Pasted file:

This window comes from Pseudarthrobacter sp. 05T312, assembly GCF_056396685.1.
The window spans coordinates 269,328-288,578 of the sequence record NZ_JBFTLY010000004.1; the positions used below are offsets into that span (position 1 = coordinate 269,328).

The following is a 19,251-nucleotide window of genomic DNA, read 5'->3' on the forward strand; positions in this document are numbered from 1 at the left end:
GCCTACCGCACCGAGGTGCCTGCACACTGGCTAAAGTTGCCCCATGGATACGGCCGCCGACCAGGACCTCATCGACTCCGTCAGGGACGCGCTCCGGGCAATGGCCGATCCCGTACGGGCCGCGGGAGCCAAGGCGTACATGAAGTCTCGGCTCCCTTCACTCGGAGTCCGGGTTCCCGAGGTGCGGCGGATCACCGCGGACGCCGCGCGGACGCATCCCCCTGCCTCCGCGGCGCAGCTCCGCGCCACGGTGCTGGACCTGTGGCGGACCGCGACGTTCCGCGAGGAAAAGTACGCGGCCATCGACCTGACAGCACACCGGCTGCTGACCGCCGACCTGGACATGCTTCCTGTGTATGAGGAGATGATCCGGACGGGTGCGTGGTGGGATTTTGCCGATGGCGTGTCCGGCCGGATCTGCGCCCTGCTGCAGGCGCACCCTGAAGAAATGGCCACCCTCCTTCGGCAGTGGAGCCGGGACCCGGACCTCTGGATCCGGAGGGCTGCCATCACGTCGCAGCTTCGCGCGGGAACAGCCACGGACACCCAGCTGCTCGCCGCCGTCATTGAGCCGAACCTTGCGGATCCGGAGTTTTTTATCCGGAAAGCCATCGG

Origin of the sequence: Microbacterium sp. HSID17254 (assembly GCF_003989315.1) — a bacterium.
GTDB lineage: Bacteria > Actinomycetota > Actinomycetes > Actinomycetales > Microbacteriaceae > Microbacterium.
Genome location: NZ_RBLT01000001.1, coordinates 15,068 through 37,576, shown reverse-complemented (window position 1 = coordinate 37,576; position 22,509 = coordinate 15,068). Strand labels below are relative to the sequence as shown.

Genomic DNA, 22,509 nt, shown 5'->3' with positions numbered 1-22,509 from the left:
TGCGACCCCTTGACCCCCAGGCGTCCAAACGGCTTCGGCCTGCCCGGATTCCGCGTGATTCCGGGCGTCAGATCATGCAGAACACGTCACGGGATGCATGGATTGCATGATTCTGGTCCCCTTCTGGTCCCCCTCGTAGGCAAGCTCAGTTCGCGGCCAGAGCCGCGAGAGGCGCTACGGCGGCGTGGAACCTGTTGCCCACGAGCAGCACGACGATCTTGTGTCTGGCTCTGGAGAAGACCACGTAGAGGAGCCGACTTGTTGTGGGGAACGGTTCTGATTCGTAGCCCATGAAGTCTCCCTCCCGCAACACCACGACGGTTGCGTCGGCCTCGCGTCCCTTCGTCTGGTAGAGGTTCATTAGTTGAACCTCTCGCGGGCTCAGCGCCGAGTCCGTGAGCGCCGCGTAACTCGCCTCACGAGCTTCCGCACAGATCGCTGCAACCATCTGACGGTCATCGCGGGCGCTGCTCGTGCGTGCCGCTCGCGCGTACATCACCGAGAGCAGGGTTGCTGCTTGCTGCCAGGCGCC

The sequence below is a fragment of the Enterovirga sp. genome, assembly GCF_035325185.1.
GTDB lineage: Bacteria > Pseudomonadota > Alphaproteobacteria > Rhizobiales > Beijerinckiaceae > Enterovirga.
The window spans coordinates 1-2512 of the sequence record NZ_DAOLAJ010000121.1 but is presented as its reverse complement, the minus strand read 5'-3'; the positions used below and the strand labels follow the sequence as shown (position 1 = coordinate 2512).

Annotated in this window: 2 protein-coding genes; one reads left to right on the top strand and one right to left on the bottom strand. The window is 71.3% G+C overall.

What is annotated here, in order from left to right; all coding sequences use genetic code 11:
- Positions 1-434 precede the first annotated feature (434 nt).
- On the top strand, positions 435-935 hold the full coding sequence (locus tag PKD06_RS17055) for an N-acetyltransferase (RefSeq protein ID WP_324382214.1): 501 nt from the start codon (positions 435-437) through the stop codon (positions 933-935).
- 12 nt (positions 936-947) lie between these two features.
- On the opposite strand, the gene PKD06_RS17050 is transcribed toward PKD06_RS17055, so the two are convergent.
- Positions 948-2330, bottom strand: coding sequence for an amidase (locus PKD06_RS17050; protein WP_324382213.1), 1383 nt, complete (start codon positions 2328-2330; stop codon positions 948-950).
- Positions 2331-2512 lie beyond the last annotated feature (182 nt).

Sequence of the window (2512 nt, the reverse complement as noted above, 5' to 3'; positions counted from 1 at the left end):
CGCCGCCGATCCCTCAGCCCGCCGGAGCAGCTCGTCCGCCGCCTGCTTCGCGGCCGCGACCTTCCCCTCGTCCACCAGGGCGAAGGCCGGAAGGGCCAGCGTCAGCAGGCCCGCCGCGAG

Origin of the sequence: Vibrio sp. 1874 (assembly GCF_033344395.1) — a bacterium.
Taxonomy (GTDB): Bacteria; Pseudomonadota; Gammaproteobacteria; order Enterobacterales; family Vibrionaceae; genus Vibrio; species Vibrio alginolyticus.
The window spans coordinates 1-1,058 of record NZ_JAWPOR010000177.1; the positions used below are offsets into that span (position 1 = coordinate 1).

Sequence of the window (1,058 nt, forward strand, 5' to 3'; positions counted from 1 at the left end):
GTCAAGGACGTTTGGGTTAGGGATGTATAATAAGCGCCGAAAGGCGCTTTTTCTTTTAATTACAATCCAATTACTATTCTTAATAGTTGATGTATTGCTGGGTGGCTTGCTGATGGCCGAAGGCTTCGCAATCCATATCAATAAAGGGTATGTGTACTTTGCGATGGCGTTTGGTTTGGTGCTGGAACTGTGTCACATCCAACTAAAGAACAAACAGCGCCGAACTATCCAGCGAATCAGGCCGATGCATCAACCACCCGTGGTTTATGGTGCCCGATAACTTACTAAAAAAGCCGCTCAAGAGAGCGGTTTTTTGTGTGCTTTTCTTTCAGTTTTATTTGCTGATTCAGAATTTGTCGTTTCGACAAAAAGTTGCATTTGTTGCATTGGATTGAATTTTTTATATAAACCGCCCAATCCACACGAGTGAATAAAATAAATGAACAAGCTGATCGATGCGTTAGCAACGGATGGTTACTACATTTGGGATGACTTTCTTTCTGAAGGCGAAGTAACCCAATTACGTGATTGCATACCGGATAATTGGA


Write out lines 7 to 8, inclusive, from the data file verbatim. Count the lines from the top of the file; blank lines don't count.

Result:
Genome location: NZ_RBLT01000001.1, coordinates 15,068 through 37,576, shown reverse-complemented (window position 1 = coordinate 37,576; position 22,509 = coordinate 15,068). Strand labels below are relative to the sequence as shown.

Genomic DNA, 22,509 nt, shown 5'->3' with positions numbered 1-22,509 from the left: